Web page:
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The newspaper of The Johns Hopkins University October 29, 2007 | Vol. 37 No. 9
Newt Gingrich, Environmentalist, Launches His New JHU Press Book

By Greg Rienzi
The Gazette

A political giant stands poised to become the talk of the environmental movement, and his name might raise some eyebrows.

Former Speaker of the House Newt Gingrich and longtime friend and conservationist Terry L. Maple have co-authored A Contract With the Earth, a new Johns Hopkins University Press book that attempts to refocus the environmental debate on the principle of common commitment.

The School of Advanced International Studies and the JHU Press will co-host the book's launch today in Washington at an event to be held at 5:30 p.m. in SAIS' Kenney Auditorium. Free and open to the public, it will feature a talk by Gingrich, who will answer questions from the audience afterward. Gingrich will be introduced by Scott Barrett, director of the school's International Policy Program.

The book, released today, spells out the need for ushering in an era of "bipartisan environmentalism." While acknowledging that liberals and conservatives do not see eye to eye on many issues, Gingrich and Maple argue that environmental stewardship is a mainstream value that transcends partisan politics. The authors believe that most people are weary of the legal and political conflicts that only serve, in their estimation, as roadblocks to effective environmental conservation.

The book, which includes a foreword by renowned scientist and Pulitzer Prize winner E.O. Wilson, has already garnered praise from the heads of such organizations as the Nature Conservancy and the Wildlife Society. It found a home at JHU Press due to Maple's connection with Vincent Burke, a friend and senior editor at the Press, and Gingrich's desire for the manuscript to go through a peer review process.

Gingrich, speaker of the U.S. House of Representatives from 1995 to 1999, is widely heralded as the chief architect of the Republican Party's Contract With America. He was first elected to Congress in 1978 and served the Sixth District of Georgia for 20 years.

A former environmental studies professor, Gingrich was the founding chair of the West Georgia College chapter of the Georgia Conservancy and championed efforts to create the Chattahoochee River Greenway, protect the wild tigers of Asia and establish the Northwestern Hawaiian Islands National Marine Sanctuary. In 1998, the Georgia Wildlife Federation named him Legislative Conservationist of the Year.

He has authored 14 other books, both fiction and nonfiction.

Maple is president and chief executive officer of the Palm Beach Zoo and professor of conservation and behavior at the Georgia Institute of Technology. He previously served as president of the Association of Zoos and Aquariums and was president and CEO of Zoo Atlanta from 1985 to 2003. He was co-editor of the book Ethics on the Ark: Zoos, Animal Welfare and Animal Conservation.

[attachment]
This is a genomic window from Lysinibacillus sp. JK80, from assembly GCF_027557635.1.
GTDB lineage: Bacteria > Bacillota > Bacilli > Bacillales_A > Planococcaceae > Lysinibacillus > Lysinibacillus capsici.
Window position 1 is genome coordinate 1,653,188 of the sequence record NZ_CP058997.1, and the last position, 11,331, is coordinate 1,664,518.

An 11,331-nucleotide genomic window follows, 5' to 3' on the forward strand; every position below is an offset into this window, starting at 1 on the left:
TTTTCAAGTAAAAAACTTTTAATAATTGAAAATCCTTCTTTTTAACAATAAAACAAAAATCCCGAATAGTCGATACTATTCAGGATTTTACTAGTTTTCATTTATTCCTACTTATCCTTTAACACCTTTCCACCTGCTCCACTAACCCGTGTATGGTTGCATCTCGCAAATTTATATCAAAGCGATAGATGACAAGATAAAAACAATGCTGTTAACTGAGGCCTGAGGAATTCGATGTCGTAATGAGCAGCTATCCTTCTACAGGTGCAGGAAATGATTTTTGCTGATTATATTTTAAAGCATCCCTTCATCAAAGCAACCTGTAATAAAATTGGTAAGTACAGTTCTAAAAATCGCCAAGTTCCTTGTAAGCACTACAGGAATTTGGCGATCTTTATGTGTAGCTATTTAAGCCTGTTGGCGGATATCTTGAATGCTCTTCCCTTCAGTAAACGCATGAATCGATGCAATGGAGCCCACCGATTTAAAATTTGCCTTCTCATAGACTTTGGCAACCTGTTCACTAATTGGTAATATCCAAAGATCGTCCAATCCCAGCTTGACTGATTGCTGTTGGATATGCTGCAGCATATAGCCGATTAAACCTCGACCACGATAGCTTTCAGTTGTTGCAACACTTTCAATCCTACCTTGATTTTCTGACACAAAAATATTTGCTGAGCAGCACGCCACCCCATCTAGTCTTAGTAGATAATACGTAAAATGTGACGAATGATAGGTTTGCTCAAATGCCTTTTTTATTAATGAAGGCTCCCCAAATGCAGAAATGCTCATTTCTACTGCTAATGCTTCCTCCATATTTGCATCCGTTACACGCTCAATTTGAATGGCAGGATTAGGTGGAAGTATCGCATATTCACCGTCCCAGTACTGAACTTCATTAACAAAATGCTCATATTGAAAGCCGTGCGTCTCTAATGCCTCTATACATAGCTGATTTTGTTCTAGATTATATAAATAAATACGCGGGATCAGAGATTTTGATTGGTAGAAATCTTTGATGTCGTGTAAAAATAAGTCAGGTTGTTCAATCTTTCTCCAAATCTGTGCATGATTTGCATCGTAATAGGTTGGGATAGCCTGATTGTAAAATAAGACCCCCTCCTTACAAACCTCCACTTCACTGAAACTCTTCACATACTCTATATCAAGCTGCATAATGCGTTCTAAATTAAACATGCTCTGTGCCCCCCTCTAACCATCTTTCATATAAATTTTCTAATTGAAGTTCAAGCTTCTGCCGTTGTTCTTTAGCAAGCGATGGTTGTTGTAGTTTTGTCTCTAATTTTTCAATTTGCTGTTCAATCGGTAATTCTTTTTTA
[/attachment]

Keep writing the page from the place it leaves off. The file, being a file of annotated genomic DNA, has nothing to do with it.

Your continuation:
Maple says that the two want leaders from both parties to put environmental issues on the agenda and find common ground. This book is a call for that, he says.

"In many ways, these are the biggest issues of the century, and we need to get on with facing them," he said.

Maple describes the book as positive, optimistic and unique in its approach.

The authors write that America has lost its position as environmental leader of the world and needs to reclaim that role.

Specifically, the book details how technologically savvy environmental entrepreneurs can and should be the cornerstone of environmental solutions, and that a proper balance needs to be made with government regulations and incentives, which the authors say must be dramatically increased to achieve workable and broadly supported environmental solutions.

It also argues against what they call "environmental panic" and embraces the concepts of thoughtful cooperation and problem solving.

Editor Vincent Burke says that A Contract With the Earth is aimed at a general audience and at people on either side of the political spectrum.

"It's for those who have an open mind on what the solutions to our environmental problems might be," Burke said.

Burke acknowledges that readers might be very surprised to see the extent of Gingrich's background on environmental issues.

"His involvement on these issues goes back to his earliest days in politics," Burke said. "He almost single-handedly saved the Endangered Species Act and was a big proponent of the Hawaiian reserve."

In fact, Gingrich stresses in the book that there is nothing inconsistent about being a conservative and a conservationist.

Maple agrees that readers will probably learn a lot they didn't know about the former House speaker.

The book tour will feature dates in Atlanta and New York City, and Gingrich is currently lined up to promote A Contract With the Earth on NPR and The Today Show.

The book, priced at $20, will be available at all major bookstores and through the JHU Press Web site,

To attend today's event, RSVP to 202-663-5648.


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